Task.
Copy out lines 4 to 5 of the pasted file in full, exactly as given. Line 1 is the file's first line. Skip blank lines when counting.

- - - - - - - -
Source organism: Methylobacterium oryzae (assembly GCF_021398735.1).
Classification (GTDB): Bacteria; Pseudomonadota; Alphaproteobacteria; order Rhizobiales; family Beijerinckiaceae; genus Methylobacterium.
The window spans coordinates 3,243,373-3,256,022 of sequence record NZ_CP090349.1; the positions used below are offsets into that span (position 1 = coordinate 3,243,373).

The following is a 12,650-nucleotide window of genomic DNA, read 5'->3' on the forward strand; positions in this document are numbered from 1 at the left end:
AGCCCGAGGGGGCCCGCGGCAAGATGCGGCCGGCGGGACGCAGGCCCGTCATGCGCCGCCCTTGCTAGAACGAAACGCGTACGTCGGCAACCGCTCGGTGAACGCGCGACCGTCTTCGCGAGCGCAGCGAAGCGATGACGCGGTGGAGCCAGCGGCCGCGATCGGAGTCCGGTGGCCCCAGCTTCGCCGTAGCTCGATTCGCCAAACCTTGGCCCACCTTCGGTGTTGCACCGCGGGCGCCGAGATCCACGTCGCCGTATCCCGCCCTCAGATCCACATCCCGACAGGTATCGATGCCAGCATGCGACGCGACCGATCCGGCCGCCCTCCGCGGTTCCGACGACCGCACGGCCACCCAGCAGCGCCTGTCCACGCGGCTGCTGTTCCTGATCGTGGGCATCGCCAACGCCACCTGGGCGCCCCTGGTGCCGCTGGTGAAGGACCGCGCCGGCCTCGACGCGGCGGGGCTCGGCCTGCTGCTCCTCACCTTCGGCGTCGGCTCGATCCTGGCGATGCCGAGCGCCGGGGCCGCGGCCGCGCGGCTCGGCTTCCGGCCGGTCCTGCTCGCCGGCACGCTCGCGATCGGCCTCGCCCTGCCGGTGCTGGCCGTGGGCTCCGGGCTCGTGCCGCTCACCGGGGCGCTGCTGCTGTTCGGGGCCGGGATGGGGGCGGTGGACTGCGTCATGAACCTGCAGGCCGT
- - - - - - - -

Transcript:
The following is a 12,650-nucleotide window of genomic DNA, read 5'->3' on the forward strand; positions in this document are numbered from 1 at the left end:
AGCCCGAGGGGGCCCGCGGCAAGATGCGGCCGGCGGGACGCAGGCCCGTCATGCGCCGCCCTTGCTAGAACGAAACGCGTACGTCGGCAACCGCTCGGTGAACGCGCGACCGTCTTCGCGAGCGCAGCGAAGCGATGACGCGGTGGAGCCAGCGGCCGCGATCGGAGTCCGGTGGCCCCAGCTTCGCCGTAGCTCGATTCGCCAAACCTTGGCCCACCTTCGGTGTTGCACCGCGGGCGCCGAGATCCACGTCGCCGTATCCCGCCCTCAGATCCACATCCCGACAGGTATCGATGCCAGCATGCGACGCGACCGATCCGGCCGCCCTCCGCGGTTCCGACGACCGCACGGCCACCCAGCAGCGCCTGTCCACGCGGCTGCTGTTCCTGATCGTGGGCATCGCCAACGCCACCTGGGCGCCCCTGGTGCCGCTGGTGAAGGACCGCGCCGGCCTCGACGCGGCGGGGCTCGGCCTGCTGCTCCTCACCTTCGGCGTCGGCTCGATCCTGGCGATGCCGAGCGCCGGGGCCGCGGCCGCGCGGCTCGGCTTCCGGCCGGTCCTGCTCGCCGGCACGCTCGCGATCGGCCTCGCCCTGCCGGTGCTGGCCGTGGGCTCCGGGCTCGTGCCGCTCACCGGGGCGCTGCTGCTGTTCGGGGCCGGGATGGGGGCGGTGGACTGCGTCATGAACCTGCAGGCCGT